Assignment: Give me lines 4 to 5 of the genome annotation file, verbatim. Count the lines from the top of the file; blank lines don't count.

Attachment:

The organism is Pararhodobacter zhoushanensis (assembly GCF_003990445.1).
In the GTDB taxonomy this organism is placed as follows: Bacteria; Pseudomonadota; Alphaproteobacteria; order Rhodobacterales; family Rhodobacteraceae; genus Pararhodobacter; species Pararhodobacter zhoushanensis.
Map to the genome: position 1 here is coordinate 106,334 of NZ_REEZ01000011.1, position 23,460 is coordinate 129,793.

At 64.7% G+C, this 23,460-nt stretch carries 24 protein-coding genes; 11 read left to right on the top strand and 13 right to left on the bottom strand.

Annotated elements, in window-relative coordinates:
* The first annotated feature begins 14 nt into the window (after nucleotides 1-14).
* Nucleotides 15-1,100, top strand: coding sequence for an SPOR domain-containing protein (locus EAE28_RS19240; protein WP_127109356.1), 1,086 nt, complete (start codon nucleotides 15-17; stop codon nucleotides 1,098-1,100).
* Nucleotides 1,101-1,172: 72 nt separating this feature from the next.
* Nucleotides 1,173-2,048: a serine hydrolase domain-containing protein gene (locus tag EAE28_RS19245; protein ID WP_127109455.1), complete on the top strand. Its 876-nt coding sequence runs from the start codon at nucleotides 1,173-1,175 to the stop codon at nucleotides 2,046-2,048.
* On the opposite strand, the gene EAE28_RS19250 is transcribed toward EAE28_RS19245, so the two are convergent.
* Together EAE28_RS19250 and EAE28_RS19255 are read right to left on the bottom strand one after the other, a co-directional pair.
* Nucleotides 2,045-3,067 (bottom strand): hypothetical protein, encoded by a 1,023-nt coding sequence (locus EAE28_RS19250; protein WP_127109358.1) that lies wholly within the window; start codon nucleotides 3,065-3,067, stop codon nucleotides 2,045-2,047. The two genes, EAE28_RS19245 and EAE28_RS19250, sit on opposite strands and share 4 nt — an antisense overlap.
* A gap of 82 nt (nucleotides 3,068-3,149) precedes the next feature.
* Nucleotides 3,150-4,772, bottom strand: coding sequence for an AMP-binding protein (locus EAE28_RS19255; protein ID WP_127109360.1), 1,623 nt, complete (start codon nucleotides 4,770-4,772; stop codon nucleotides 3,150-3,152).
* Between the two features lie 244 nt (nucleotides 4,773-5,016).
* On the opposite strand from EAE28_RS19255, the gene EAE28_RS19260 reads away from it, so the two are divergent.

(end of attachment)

At 64.7% G+C, this 23,460-nt stretch carries 24 protein-coding genes; 11 read left to right on the top strand and 13 right to left on the bottom strand.

Annotated elements, in window-relative coordinates: